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Memories of Istanbul


German Documentary Unearths Turkish Musical Treasures

by Brett Leigh Dicks

When Alexander Hacke arrived in Istanbul to produce the music for Fatih Akin’s acclaimed film Head On, he had little idea where this cinematic journey would inevitably lead. Least of all did he expect it to take him back in the city and place him in the midst of another film. But as the famed bassist from German proto-industrial band Einstürzende Neubauten leads the world on a magical exploration through Istanbul’s rich musical landscape in Akin’s new documentary Crossing the Bridge, we discover that just like this musical maverick’s own wanderings, Turkish music is also oblivious to political and cultural borders.

Did you have much experience in Turkish culture prior to working with Fatih Akin? I was born and raised in Berlin Neukölln, which is the largest Turkish community outside of Turkey, and I had the illusion of knowing something about Turkish people and culture. But when I arrived in Istanbul I soon realized that I really had no idea.

What was your first reaction to Istanbul? It was certainly a cultural shock. It’s a very inspiring place as there are so many different ethnic groups there. The city is boiling with different influences and it’s very culturally fertile, but there’s a great respect there and that’s what this movie is trying to show.

What were some of the musical surprises for you in Crossing the Bridge? The real surprises actually came from who recommended whom. It was astonishing how someone like Sezen Akzu is respected by experimental rock bands or how somebody like Erkin Koray — the grandfather of Turkish rock music — is referred to in such high terms by hip-hop musicians. There is a great sense of solidarity in Istanbul between musicians of completely different backgrounds and social standings.

Is that because music is so apparent within Turkish culture? Music has a different value. It’s such a big part of Turks’ heritage and culture in a much more direct way. I can’t talk very fondly about German folk music. But that music has influenced American music in a big way and comes around to me through that. And music is such a huge part of people’s everyday lives in Turkey. They buy music like we buy milk and bread.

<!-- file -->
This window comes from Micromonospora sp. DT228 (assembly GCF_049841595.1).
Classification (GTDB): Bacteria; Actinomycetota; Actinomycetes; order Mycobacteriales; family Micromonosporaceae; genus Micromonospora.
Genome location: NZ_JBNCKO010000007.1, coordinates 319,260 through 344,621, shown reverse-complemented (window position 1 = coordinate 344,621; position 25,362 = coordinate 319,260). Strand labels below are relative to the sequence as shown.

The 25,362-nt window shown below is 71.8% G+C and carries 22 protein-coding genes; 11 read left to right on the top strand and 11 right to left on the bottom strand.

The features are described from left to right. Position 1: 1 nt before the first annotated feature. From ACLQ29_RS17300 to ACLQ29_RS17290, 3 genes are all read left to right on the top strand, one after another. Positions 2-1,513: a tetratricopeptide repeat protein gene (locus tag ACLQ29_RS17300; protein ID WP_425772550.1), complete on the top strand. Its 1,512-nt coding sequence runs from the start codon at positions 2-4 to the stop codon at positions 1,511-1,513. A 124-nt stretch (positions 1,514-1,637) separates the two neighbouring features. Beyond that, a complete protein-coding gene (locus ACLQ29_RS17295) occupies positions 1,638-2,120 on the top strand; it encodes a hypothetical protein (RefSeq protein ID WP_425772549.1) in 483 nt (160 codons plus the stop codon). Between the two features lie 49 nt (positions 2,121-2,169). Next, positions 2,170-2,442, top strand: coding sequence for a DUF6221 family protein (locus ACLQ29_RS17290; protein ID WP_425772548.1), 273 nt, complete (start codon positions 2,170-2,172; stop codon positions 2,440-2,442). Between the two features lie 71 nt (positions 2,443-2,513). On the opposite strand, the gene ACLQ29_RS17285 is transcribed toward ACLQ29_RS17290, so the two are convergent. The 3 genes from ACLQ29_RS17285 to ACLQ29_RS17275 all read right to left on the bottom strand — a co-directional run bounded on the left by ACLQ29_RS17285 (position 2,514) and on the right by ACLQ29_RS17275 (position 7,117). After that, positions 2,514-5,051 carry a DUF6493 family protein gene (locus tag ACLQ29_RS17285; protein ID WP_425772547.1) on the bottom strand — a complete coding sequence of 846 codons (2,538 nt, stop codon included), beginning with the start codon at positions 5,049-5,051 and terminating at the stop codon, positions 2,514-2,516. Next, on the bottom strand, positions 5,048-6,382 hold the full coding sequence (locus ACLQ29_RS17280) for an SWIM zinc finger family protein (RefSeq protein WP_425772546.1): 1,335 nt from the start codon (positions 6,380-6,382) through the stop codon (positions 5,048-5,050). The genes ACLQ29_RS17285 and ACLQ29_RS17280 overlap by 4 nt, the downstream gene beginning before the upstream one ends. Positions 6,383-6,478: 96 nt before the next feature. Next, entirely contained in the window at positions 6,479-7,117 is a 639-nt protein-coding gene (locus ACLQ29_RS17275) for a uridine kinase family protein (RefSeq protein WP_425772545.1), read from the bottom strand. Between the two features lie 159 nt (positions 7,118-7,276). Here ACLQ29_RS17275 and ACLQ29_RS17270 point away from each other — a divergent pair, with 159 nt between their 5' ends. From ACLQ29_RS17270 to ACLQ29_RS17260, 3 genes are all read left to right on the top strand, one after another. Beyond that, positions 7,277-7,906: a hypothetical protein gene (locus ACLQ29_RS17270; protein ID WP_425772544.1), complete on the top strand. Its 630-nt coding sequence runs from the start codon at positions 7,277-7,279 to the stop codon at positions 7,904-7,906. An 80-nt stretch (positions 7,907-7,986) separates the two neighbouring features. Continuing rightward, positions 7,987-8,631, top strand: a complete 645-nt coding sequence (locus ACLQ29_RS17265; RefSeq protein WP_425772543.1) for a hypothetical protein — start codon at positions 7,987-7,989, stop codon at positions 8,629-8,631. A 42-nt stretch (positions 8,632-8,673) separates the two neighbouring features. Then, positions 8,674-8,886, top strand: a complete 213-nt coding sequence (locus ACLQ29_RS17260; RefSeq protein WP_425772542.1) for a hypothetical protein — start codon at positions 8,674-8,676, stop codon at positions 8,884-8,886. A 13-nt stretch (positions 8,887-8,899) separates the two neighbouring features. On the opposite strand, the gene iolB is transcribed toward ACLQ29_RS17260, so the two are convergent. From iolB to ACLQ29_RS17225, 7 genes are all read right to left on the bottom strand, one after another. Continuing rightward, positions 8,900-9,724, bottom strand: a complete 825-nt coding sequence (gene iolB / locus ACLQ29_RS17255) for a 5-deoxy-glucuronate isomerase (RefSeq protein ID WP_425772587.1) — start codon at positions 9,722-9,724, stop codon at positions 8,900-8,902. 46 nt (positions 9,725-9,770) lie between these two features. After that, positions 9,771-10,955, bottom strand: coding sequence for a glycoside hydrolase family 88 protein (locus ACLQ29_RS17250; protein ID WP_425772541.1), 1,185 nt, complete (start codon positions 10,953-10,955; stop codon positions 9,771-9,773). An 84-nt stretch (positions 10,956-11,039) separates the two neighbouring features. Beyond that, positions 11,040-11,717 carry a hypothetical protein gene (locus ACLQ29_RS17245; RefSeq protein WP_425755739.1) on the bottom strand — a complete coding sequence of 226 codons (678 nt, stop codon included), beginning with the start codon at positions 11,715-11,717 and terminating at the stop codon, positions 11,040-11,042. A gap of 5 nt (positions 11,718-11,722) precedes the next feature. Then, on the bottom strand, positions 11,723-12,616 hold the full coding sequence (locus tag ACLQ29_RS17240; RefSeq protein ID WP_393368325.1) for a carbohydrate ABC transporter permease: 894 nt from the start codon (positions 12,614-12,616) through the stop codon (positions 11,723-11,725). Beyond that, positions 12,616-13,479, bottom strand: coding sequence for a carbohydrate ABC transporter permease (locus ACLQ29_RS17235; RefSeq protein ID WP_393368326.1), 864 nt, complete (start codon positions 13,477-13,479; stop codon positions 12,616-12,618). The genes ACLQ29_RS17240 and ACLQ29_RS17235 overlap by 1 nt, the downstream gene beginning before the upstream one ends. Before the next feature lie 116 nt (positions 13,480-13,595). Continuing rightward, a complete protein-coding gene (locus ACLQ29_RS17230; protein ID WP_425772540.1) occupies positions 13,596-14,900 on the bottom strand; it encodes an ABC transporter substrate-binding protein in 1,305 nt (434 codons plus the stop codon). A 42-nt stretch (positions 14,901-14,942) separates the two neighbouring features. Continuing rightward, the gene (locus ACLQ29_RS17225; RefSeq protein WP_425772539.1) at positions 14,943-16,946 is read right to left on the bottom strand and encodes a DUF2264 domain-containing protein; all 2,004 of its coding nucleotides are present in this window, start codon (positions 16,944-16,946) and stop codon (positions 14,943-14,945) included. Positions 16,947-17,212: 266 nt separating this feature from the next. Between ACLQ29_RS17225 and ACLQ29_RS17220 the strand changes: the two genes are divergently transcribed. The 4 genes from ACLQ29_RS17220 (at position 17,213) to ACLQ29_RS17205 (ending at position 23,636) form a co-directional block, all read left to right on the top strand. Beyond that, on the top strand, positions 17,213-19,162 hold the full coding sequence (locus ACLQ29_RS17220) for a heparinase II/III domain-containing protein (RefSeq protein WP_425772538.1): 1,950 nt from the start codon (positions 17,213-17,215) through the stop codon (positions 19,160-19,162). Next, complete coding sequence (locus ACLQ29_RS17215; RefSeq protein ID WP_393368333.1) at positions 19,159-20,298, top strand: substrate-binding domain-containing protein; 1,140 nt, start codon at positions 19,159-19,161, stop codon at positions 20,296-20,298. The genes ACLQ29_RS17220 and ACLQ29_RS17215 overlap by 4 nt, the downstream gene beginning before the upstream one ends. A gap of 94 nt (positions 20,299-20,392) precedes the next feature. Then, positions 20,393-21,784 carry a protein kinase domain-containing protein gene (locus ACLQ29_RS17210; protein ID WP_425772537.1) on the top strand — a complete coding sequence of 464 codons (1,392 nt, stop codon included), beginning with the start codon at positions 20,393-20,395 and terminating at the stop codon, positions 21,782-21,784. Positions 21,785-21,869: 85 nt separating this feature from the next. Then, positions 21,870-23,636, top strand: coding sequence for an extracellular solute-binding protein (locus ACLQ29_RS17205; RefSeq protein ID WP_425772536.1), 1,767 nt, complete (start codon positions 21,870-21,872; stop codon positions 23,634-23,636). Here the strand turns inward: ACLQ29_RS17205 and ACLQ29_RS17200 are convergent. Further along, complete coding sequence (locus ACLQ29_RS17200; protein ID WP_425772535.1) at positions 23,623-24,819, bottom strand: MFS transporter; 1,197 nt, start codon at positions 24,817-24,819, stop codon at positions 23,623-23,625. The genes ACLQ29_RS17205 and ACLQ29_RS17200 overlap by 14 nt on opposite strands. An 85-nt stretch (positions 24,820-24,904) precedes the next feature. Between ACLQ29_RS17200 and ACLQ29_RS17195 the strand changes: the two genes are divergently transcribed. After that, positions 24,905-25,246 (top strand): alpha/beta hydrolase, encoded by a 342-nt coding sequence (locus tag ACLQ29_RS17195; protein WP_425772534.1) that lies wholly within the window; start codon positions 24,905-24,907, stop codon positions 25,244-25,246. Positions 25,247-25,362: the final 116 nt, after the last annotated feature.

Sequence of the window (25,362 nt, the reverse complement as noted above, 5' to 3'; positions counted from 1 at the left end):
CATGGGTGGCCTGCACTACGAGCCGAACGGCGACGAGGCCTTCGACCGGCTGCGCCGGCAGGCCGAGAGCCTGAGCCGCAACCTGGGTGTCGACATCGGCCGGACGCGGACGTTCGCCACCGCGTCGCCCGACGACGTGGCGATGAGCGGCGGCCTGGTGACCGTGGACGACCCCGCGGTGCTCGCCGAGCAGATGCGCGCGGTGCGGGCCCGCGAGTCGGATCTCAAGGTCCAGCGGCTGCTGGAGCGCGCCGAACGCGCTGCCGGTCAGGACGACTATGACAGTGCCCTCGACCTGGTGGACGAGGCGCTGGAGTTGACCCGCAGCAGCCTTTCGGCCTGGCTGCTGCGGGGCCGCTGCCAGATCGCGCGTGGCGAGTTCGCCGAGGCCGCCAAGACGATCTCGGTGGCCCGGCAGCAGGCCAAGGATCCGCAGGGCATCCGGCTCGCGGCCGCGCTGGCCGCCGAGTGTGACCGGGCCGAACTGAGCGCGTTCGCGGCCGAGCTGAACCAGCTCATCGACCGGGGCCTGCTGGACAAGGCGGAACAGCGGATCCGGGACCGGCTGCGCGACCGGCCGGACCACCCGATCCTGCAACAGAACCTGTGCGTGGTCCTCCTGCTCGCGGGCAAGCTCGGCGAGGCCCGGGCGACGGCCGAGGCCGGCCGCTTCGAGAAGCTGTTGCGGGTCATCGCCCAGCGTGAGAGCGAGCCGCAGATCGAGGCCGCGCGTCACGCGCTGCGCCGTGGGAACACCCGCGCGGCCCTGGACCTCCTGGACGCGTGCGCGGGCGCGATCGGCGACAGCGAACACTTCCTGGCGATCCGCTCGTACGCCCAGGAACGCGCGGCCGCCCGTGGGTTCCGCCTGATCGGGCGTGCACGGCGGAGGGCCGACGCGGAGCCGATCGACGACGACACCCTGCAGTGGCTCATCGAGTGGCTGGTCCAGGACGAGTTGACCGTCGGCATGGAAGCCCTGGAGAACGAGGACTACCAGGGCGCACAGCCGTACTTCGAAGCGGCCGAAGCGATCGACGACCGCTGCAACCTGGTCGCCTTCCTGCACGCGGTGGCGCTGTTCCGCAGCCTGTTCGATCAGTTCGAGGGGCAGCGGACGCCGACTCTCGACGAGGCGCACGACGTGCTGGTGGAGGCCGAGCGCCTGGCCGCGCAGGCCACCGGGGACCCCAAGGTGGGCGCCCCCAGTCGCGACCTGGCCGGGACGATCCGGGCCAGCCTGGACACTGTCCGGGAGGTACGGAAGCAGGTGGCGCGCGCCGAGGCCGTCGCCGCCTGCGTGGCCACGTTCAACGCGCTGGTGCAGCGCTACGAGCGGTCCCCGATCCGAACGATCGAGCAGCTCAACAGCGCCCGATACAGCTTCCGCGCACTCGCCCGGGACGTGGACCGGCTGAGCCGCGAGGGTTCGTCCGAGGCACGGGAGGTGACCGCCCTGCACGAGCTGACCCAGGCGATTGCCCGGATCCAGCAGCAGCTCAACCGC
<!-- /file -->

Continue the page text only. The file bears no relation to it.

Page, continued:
In emerging from West Berlin during the ’80s, I imagine your experiences in Istanbul were far removed from your own musical heritage. West Berlin was a little village that was completely removed from the rest of the world. It was very removed from reality, while reality is very apparent in Istanbul. West Berlin was more like being on an oil drilling platform than being in a city. It was a vacuum. And when you ignite a spark in a vacuum you get an explosion. People would invent a band and tell everyone about it before they could play instruments. So people were running around striking matches and trying to create their own cultural explosions.

Your latest recorded undertaking — Sanctuary — is something of a musical journey, too, I understand? I took the same portable recording equipment that I use for the movie and traveled the world visiting musician friends. I tried to make a record like a road movie. I would go from place to place and record with musicians and in between I would rearrange and destroy-process the recorded material. Italian pop singer Gianna Nannini plays with the New York free jazz percussionist Michael Evans, while on the same song there is feedback guitar from metal legend Nils Wohlrabe from The Leather Nun. Like Crossing the Bridge, it too is about cultural clash.

4•1•1 Crossing the Bridge: The Sound of Istanbul screens at UCSB’s Campbell Hall on Wednesday, April 12 at 7:30 p.m. Call 893-3535. Sanctuary is out now on San Francisco’s Koolarrow Records.

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